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The best known name in map making is Gerard (or Gerardius) Mercator. His original name was Gerhard Kremer.
Mercator had studied geography, cartography and mathematics at the University of Louvain in Belgium. He published his first map in 1537. Later he invented and introduced today's way of displaying a map with 90 degree parallel lines for the latitudes and meridians.
Mercator's main work, an atlas, was published in several editions from 1585 on and beyond his death in 1594. In 1604 another famous cartographer named Hondius had acquired Mercator's original plates and published several more editions. The subsequent generation of mapmakers more or less copied from Mercator's world atlas.
In England, Christopher Saxton and John Speed were the best-known mapmakers.
In the sixteenth century, mapmaking was a booming business - some kind of high tech or new economy business. And it was a business across borders. Mapmakers tried to cater for an international market. The maps and atlases were published primarily in Latin. If the first edition of an atlas turned out to be a success, editions in different languages soon followed.
Mapmaking in the seventeenth and eighteenth century was marked by high accuracy. In many countries, detailed geographic measurements were undertaken. Inaccuracies were restricted to remote areas that were not yet fully explored. A funny example is California. Until around 1740 it was believed to be an island instead of a peninsula.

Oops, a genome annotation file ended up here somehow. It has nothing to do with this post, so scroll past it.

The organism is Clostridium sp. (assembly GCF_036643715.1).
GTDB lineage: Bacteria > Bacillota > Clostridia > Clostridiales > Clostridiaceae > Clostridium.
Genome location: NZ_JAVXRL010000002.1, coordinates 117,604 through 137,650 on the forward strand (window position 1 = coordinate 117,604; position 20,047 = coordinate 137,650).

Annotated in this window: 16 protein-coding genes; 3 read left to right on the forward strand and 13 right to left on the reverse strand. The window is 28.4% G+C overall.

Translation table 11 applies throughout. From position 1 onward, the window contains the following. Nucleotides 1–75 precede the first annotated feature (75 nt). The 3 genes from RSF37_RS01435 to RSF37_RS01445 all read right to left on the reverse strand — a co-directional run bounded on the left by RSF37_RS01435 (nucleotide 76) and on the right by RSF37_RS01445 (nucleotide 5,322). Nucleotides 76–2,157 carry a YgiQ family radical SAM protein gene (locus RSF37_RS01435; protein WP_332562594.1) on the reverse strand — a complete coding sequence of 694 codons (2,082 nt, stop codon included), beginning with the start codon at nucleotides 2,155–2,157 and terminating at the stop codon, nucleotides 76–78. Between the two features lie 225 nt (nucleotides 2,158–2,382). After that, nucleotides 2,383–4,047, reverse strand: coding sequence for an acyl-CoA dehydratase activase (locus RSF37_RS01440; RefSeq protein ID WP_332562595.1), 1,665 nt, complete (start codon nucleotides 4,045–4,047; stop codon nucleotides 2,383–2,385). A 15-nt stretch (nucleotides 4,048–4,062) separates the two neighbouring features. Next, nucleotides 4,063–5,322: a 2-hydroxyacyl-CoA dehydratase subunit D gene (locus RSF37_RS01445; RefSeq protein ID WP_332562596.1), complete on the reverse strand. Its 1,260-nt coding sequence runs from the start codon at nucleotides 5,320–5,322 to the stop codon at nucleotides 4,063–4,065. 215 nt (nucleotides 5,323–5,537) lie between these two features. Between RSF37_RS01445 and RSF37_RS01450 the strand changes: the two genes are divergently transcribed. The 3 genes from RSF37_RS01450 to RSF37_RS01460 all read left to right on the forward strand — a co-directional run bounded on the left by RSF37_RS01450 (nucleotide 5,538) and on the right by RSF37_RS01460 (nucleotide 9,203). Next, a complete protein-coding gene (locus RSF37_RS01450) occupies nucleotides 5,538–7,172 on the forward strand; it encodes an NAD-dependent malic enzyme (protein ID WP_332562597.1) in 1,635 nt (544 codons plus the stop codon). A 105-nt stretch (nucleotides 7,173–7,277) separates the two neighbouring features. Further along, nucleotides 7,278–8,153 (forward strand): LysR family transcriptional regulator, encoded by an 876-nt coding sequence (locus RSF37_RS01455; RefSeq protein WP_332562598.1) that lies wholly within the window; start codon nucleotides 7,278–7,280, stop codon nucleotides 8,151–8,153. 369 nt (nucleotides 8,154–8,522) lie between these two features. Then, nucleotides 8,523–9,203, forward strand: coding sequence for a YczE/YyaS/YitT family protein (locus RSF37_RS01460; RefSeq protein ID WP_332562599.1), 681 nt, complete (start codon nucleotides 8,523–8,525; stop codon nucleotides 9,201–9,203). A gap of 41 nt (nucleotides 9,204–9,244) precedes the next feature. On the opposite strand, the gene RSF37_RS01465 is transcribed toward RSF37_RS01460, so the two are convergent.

In the seventeenth and eighteenth century, Dutch, German and French mapmakers dominated the scene. Well known names are William Blaeu, Hondius, Homann, Jannson, Matthias Seutter, Robert de Vaugondy.
With the invention of lithography by Alois Senefelder in 1798 the need for hand coloring was replaced by color printing.
The value of an old map follows the simple rules of supply and demand. And these rules are not always purely rational.
The same map in excellent condition could have a market price five times higher than one in only fair condition.
The older a map is, the more valuable it is.
Quite a few collectors concentrate on the region, country or continent where they live. Therefore maps showing countries with a low level of income are lower in demand and thus cheaper. Maps of North America were produced in lesser quantities than European maps, but have a large collector's community.
Maps with nice decorations like sea monsters, sailing ships or a lavishly painted cartouche are more sought after.
Large sized maps are more in demand than smaller ones.
Early maps were printed in black and white. Some were colored by hand. When the coloring was added later, the technical term colored is used for the description of a map or print. Original colored means that they were colored by hand when they were produced. Original colored maps are more valuable than colored ones. And colored maps are more valuable than plain black and white ones.
Inaccurate and all kind of "unusual" maps are more in demand. The best example are maps showing California as an island.
Back to Collecting old maps part one.
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Thank you! - Dieter and Yorie